Zheng Awarded NSF CAREER Award

Yi Zheng

MIE Associate Professor Yi Zheng was awarded a $500K NSF CAREER grant for the “Investigation of Nanoscale Radiative Heat Transfer for Enhanced Thermal Infrared Energy Conversion and Cooling.”

Solutions to Global Energy Problems May Exist in the World’s Smallest Materials

Associate Professor Yi Zheng, mechanical and industrial engineering, is examining some of the world’s biggest problems—such as climate change and dependency on fossil fuels—and finding solutions in the world’s smallest materials. His research focuses on nanomaterials, which generally range in size from 1 to 100 nanometers (a nanometer is one billionth of a meter).

Recently, Zheng has been awarded a $500K prestigious CAREER Award from the National Science Foundation to create new fundamental knowledge about nanoscale radiative heat transfer, which is needed to solve pressing problems in energy harnessing, conversion, and cooling. The project aims to design nanomaterials that can be integrated into solar cells to increase their effectiveness and make solar energy a more appealing and viable prospect against other forms of power. In addition, it will explore radiative cooling, a process by which energy from the sun is harnessed to lower temperatures.

While the general public is aware of the sun’s ability to generate heat, it’s not yet a mainstream idea that it can also be used to cool things down. “When people talk about cooling, all they know is water-based cooling, where you have water circulating to reduce temperatures,” says Zheng. “But this radiative cooling material I’m working on could replace traditional air conditioning units.”

Traditional ACs use an immense amount of electricity to provide their users with cooler temperatures— and using electricity causes greenhouse gases to enter the atmosphere. By contrast, the radiative cooling technology Zheng is working on cools things down without using nearly as much energy, reducing the carbon footprint of temperature regulation.

Zheng knows that solving global energy difficulties needs to be a collaborative effort. “What I’m doing is just a small piece of the puzzle,” he says. To that end, his project also intends to foster young people’s interest in the potential of nanomaterials, paving the way for future engineers to work toward solving these problems. “I want to show the public how cool nanomaterials are, especially high school students,” Zheng says. “I want to bring them into nanoengineering, where they can come up with their own solutions to these problems.”

Abstract Source: NSF

The fascinating nature of nanoengineered materials has opened the door to novel approaches for conducting research in the field of nanoscale energy conversion and cooling technology. This project creates new fundamental knowledge about nanoscale radiative heat transfer, needed to solve pressing problems in energy harnessing, conversion and cooling. The ability to manipulate, suppress and tune the radiative properties of nanoscale objects becomes essential in diverse areas like solar and thermophotovoltaic energy conversion, waste heat recovery, and potential energy savings by radiative cooling. The characterization of low-cost, highly effective thermal nanomaterials is necessary for basic scientific thermal research and industrial production. Given the potential of these technologies, there is a need to attract talent and generate interest in young minds. The project establishes, supports, and nurtures an environment that encourages nanoengineering entrepreneurship and leadership and exposes high school students to small scale heat transfer technologies to get hands-on experience about nanomaterials and solve real-world societal and global energy challenges. Hands-on NanoEngineering workshops are to be conducted in partnership with local high schools to increase the quantity and quality of students, especially minorities and women.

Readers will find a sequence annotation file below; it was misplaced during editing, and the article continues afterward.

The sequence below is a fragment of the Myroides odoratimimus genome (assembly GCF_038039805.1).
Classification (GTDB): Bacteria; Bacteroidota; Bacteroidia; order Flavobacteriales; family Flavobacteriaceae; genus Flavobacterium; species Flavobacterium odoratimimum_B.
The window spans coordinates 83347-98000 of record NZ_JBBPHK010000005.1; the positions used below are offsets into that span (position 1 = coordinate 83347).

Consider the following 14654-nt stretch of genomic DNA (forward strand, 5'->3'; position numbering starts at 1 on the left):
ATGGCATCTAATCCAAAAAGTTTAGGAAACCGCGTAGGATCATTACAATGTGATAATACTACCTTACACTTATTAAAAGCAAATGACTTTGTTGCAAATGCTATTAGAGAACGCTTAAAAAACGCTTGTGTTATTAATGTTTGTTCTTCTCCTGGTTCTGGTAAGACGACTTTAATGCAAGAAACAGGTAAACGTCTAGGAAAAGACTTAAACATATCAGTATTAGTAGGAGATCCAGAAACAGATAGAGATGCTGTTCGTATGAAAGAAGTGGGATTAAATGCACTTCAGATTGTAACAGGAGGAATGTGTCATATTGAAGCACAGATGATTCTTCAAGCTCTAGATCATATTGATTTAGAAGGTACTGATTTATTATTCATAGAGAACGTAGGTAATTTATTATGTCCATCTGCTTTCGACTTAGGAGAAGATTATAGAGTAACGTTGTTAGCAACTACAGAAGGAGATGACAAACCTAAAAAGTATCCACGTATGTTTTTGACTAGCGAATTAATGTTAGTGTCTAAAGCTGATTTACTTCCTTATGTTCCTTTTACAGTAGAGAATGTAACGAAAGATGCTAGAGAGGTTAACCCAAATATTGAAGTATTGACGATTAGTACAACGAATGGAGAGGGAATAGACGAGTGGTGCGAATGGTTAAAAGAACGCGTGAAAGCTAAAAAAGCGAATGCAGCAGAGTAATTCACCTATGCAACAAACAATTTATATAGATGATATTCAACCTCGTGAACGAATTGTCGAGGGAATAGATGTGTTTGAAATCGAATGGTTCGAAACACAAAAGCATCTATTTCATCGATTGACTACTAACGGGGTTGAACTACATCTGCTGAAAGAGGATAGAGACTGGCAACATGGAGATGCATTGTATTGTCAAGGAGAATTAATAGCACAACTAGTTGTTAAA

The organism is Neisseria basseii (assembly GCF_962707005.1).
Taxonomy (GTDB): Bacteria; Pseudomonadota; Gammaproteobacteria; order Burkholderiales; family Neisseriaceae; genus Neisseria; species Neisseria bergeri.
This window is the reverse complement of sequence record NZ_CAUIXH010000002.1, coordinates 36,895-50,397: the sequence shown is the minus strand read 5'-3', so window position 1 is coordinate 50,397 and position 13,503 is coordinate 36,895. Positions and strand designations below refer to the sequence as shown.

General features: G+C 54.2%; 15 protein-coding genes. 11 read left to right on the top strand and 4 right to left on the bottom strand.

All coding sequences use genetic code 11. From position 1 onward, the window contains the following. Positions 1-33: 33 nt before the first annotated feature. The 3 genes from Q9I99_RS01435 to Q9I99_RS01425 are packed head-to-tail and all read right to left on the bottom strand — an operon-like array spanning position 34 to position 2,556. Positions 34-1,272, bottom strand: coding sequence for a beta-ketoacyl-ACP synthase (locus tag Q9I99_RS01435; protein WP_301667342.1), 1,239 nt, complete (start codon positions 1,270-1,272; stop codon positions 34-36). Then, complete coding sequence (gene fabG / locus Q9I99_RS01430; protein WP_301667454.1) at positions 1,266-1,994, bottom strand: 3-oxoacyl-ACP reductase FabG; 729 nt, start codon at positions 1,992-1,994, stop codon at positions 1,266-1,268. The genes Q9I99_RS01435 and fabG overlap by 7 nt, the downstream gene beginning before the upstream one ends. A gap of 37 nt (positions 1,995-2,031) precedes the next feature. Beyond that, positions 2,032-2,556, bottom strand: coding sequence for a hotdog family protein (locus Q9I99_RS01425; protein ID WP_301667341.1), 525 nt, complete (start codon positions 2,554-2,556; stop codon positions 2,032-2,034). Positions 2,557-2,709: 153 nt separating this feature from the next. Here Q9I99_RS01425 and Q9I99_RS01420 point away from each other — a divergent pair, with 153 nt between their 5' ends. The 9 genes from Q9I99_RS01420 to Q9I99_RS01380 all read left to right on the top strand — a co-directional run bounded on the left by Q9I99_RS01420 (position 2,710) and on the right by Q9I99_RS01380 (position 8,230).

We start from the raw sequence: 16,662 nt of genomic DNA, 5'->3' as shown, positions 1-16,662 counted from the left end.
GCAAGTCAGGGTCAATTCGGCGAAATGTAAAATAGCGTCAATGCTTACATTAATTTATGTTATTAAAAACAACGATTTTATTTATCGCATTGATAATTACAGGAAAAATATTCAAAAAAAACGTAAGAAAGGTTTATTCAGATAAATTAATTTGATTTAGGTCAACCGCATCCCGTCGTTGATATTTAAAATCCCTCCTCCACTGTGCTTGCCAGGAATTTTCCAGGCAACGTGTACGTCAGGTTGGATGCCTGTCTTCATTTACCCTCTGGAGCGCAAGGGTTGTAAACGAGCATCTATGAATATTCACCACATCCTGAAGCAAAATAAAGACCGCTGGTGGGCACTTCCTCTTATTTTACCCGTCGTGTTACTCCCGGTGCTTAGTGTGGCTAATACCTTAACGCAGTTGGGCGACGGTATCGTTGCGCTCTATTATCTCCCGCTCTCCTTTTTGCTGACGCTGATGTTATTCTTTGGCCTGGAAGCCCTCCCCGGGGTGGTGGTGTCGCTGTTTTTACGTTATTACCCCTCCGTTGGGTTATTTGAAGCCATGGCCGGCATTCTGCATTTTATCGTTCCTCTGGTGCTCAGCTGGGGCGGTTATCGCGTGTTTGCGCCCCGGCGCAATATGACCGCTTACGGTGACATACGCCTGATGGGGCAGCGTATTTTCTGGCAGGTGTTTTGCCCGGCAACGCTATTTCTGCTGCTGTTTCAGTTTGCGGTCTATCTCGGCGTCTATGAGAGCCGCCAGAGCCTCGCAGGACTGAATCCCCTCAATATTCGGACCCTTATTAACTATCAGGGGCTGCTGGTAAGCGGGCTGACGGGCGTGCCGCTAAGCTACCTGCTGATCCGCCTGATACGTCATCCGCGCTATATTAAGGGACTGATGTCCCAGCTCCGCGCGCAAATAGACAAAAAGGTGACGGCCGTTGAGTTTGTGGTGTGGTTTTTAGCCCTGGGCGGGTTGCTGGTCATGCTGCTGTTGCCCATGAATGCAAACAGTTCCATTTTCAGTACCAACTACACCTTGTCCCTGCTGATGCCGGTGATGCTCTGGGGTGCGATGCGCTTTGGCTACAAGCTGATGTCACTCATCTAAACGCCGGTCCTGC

This project aims to conduct a comprehensive study relevant to nanoscale radiative thermal transport due to photonic metamaterials in both far-field and near-field regimes. The objective of this project is to better understand the physics of radiative thermal transport at the nanometer scale, focusing mainly on thermal, optical and unique combinations of these properties of nanostructured materials. It includes three research tasks: (1) explore novel nanomaterials using computational methods and advanced spectroscopy techniques, (2) manipulate thermal radiative wavelength selectivity in near-field and far-field regimes, and (3) demonstrate photonic metamaterials-based thermophotovoltaic energy conversion and radiative cooling. The knowledge gap will be closed between nanoscale thermal transport and radiative wavelength selectivity which attributes to the enhanced thermal infrared energy harvesting, conversion, and photon-based cooling, both necessitate exploring interdisciplinary engineering discoveries and approaches when these technologies in the areas of thermal transport processes and nanoengineering are combined to function as an integrative energy system.

Related Faculty: Yi Zheng

Related Departments:Mechanical & Industrial Engineering